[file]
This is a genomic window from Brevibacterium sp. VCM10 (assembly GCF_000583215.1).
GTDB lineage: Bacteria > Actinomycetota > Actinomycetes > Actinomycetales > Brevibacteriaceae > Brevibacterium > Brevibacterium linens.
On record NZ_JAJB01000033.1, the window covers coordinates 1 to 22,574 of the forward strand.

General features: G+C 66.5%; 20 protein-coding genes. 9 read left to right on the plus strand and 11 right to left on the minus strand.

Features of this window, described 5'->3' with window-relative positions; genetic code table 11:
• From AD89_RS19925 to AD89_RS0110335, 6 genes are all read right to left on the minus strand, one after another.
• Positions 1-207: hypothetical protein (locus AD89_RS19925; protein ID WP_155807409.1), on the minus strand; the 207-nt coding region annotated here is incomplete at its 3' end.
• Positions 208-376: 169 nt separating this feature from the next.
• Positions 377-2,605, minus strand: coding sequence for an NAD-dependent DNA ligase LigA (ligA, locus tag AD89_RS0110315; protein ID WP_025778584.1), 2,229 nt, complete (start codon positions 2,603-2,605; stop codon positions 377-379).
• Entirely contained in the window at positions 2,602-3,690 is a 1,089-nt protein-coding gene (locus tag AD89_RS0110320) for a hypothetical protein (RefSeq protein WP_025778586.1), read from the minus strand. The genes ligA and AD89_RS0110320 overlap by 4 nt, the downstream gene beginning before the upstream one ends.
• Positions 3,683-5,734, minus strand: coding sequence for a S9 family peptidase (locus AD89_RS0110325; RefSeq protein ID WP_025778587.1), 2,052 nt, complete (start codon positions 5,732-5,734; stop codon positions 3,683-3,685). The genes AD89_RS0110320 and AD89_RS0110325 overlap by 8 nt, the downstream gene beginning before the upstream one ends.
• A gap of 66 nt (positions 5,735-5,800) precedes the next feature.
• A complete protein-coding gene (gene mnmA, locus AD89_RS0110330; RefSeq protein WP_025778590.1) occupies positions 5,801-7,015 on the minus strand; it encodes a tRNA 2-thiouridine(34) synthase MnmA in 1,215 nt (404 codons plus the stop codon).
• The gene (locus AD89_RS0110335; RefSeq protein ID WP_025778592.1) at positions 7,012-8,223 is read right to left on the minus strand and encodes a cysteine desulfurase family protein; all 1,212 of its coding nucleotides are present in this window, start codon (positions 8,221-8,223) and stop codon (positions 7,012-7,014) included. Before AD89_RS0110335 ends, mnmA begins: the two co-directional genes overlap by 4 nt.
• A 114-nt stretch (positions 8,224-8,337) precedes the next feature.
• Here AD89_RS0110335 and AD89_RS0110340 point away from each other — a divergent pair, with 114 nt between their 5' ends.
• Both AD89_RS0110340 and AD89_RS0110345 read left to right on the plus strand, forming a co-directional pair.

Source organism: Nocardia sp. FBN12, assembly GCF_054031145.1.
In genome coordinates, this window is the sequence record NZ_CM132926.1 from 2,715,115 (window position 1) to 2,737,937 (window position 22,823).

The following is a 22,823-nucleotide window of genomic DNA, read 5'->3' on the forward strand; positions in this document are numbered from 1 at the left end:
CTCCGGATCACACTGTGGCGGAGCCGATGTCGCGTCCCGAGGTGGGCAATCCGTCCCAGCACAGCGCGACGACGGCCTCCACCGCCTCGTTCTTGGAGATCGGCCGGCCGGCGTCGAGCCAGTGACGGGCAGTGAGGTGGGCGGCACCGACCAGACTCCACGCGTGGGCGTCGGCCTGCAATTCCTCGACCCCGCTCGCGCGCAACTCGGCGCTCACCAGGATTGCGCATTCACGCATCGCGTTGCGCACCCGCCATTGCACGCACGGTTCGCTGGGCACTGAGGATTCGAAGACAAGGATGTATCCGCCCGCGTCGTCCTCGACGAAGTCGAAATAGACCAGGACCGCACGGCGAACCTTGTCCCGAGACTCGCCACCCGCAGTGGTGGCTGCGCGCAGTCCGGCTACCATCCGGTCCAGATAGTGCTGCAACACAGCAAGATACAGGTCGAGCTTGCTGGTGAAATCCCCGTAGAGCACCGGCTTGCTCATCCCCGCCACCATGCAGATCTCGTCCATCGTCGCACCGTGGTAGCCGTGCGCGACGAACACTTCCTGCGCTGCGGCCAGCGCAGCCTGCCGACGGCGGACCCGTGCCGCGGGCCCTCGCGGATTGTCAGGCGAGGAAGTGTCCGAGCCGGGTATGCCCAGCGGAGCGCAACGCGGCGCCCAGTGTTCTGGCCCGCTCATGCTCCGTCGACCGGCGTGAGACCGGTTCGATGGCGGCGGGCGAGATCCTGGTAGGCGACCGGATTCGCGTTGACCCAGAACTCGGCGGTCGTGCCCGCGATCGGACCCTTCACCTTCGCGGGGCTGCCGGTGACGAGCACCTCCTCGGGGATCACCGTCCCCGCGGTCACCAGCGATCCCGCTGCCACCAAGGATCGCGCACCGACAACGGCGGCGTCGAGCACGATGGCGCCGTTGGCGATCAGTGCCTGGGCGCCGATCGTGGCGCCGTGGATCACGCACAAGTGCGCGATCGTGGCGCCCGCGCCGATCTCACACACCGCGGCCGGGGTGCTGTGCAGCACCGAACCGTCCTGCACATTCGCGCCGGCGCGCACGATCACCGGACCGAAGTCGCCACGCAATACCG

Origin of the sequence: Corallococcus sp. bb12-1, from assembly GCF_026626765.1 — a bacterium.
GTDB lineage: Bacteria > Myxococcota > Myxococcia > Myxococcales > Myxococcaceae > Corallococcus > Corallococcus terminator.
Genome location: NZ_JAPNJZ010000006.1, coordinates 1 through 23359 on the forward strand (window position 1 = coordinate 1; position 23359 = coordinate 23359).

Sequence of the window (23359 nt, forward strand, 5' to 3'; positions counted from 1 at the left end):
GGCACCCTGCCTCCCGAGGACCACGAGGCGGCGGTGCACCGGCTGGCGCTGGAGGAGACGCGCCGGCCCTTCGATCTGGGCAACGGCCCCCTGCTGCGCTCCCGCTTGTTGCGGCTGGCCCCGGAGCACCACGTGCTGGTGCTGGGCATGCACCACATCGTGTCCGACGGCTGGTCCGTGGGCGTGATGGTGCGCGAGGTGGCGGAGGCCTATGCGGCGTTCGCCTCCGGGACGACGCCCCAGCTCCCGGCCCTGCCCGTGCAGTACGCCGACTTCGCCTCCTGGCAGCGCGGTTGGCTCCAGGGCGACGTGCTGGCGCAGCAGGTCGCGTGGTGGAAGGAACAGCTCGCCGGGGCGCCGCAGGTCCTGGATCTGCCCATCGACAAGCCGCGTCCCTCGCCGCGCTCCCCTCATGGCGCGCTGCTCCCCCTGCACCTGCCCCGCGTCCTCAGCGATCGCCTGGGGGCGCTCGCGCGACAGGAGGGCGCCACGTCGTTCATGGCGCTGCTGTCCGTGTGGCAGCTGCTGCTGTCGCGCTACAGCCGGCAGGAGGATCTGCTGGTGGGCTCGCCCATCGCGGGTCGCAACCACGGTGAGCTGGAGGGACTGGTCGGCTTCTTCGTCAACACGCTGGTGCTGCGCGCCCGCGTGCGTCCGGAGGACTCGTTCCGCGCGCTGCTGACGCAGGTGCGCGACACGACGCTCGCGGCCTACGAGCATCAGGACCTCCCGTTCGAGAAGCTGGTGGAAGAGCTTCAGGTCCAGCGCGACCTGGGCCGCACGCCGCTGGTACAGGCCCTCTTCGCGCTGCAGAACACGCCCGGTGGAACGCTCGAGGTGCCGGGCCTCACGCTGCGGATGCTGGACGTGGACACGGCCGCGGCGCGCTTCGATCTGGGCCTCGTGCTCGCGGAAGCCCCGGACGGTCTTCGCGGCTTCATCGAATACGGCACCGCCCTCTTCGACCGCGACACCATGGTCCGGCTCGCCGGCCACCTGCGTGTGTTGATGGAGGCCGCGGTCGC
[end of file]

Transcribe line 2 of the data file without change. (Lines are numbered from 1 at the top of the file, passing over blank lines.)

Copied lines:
GTDB lineage: Bacteria > Actinomycetota > Actinomycetes > Actinomycetales > Brevibacteriaceae > Brevibacterium > Brevibacterium linens.